Dr. Kirsten L. Speyer Carithers, Musicology, The Ohio State University, presents Musical Indeterminacy as Critical and Affirmative Play.
Many of the experimental artistic practices of the mid- to late-20th century present constructive challenges for musicological inquiry. Developments in graphic and textual forms of notation signal a changing conception of the work-concept through their fluid and flexible constructs. These malleable forms, in fact, trouble the fine line between work and play: they call for a significant investment of time and effort, yet they also explicitly allow for the fun of creative engagement and (often) humor. Scholars in the developing subfield of ludomusicology are working with the soundworlds in online gaming—rhythm games such as the Guitar Hero and Rock Band franchises, and numerous other forms. As it turns out, concepts from gaming also illuminate the aesthetic and political stakes of experimental music: issues of power, control and authorship. In this presentation, Dr. Carithers explores these connections, considering the creative labor involved in realizing non-traditional notation through the lenses of modding and user-generated content. These issues operate within the realm of what the speaker is calling “interpretive labor”: the effort required to translate experimental scores into a sounding musical experience. Both (video) games and experimental music are necessarily plural—art and craft, commerce and hobby, free and constrained. Ludomusicology, then, offers up a productive mode of investigation for indeterminacy, especially as manifested in experimental art.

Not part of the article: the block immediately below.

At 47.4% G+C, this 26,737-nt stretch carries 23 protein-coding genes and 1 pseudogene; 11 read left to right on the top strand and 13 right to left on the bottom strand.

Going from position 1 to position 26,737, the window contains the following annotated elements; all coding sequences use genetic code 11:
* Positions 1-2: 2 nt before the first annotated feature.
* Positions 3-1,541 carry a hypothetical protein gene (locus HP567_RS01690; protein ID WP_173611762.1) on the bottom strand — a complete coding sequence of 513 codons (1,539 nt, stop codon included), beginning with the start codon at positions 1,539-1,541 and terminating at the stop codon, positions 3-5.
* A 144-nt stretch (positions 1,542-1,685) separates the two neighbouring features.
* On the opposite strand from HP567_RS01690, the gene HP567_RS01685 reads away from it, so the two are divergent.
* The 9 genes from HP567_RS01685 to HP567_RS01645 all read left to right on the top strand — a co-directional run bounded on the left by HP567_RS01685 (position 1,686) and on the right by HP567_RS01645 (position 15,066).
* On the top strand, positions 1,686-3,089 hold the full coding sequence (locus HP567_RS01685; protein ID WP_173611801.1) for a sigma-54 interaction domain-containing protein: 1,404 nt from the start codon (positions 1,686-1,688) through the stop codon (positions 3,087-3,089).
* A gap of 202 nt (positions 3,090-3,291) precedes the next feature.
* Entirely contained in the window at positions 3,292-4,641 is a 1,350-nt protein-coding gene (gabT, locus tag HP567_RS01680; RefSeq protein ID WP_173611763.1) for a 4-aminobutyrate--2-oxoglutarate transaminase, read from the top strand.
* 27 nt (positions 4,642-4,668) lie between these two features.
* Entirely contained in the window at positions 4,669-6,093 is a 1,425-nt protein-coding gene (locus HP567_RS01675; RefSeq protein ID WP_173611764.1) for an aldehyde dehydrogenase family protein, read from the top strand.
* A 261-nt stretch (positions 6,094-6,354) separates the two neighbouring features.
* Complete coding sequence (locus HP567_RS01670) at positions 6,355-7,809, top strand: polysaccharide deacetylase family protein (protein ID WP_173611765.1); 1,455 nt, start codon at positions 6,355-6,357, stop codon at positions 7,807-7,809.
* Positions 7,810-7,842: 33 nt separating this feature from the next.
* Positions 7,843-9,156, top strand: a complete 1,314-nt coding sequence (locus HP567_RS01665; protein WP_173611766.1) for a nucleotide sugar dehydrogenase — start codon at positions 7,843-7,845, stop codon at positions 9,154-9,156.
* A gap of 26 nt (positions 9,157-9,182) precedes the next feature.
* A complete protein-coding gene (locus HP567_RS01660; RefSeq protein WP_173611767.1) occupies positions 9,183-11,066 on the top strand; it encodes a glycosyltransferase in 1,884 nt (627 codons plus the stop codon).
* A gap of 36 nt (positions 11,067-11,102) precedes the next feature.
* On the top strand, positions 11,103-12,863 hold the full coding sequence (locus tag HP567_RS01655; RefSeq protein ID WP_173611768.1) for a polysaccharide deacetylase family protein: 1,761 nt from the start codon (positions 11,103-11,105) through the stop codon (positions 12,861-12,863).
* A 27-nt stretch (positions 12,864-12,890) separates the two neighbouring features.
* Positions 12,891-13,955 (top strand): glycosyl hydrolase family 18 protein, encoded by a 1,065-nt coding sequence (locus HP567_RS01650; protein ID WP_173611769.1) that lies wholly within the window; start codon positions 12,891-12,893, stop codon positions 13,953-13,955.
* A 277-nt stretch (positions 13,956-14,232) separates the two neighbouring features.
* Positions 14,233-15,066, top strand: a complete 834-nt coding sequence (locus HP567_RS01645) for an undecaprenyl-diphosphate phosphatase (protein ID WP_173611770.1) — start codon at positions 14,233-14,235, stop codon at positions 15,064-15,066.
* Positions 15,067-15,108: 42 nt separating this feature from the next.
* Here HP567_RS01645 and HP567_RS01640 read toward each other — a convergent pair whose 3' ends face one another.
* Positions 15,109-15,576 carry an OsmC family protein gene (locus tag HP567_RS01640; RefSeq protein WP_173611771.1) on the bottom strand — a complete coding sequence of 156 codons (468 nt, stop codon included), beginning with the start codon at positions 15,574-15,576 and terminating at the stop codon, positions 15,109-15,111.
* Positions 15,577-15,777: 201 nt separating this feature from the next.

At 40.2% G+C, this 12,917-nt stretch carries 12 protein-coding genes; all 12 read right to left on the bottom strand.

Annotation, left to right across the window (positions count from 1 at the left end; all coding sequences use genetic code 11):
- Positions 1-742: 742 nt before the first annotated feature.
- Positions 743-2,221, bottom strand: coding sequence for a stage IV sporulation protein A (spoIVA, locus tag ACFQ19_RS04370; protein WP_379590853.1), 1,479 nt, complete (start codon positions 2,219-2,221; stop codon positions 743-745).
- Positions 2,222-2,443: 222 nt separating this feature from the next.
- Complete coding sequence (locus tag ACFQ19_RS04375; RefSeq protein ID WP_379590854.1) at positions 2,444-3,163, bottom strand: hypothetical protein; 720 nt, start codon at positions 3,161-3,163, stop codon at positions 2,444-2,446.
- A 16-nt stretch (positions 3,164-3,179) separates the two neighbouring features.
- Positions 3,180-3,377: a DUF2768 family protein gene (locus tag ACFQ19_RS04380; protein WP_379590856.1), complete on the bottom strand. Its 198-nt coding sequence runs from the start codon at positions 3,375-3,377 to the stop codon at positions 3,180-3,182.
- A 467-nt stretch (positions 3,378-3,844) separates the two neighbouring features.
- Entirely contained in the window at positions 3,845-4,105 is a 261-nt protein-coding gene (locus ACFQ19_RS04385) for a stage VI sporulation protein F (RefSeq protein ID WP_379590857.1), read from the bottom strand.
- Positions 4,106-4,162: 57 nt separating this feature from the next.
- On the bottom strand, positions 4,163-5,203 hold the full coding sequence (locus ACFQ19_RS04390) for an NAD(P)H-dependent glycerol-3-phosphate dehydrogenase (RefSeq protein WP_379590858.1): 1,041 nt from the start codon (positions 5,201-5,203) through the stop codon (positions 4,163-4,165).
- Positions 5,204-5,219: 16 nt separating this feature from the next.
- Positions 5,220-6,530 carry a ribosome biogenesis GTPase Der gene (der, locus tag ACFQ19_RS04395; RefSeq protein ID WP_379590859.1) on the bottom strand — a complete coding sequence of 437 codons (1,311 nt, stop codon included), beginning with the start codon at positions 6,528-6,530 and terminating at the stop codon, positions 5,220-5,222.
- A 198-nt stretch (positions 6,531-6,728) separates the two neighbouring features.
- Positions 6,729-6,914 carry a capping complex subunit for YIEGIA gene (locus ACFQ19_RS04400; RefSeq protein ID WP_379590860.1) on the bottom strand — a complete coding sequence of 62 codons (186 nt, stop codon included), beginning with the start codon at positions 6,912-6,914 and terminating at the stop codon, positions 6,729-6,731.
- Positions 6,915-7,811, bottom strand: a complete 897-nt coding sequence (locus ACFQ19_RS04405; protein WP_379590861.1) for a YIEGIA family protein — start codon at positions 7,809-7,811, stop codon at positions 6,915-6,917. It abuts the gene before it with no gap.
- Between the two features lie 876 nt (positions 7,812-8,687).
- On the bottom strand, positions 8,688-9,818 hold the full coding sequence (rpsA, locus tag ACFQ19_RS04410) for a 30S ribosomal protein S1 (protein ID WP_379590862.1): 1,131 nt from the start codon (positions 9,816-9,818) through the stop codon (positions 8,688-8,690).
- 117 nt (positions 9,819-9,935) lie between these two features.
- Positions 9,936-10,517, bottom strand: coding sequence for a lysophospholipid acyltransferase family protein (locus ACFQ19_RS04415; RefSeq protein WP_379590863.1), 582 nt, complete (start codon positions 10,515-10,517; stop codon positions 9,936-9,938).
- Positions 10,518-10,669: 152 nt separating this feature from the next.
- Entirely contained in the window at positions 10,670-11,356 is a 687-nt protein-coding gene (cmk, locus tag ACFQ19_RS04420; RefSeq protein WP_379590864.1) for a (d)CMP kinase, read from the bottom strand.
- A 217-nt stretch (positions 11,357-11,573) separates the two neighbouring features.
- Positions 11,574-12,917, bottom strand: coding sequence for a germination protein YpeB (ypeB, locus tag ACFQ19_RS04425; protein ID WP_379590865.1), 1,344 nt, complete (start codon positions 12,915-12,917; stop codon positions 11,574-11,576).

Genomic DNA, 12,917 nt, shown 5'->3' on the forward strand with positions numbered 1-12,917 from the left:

Kirsten Speyer Carithers specializes in experimental music of the 20th and 21st centuries. She holds a PhD in Musicology and certificates in Teaching and Critical Theory from Northwestern University, and degrees in music history (with a master’s thesis on John Cage) and oboe performance, both from Bowling Green State University. Her dissertation, “The Work of Indeterminacy: Interpretive Labor in Experimental Music,” explores the intersection of music and labor across a spectrum of performance practices. Research and teaching interests include music and technology, artistic avant-gardism, and the connections between indeterminacy, improvisation and creative labor. She has presented her research at national and international conferences, including the American Musicological Society, the Society for American Music, and the Modernist Studies Association. As a member of the AMS Pedagogy Study Group, she serves on the Diversity & Inclusion committee, and welcomes conversations about new developments in the music classroom.
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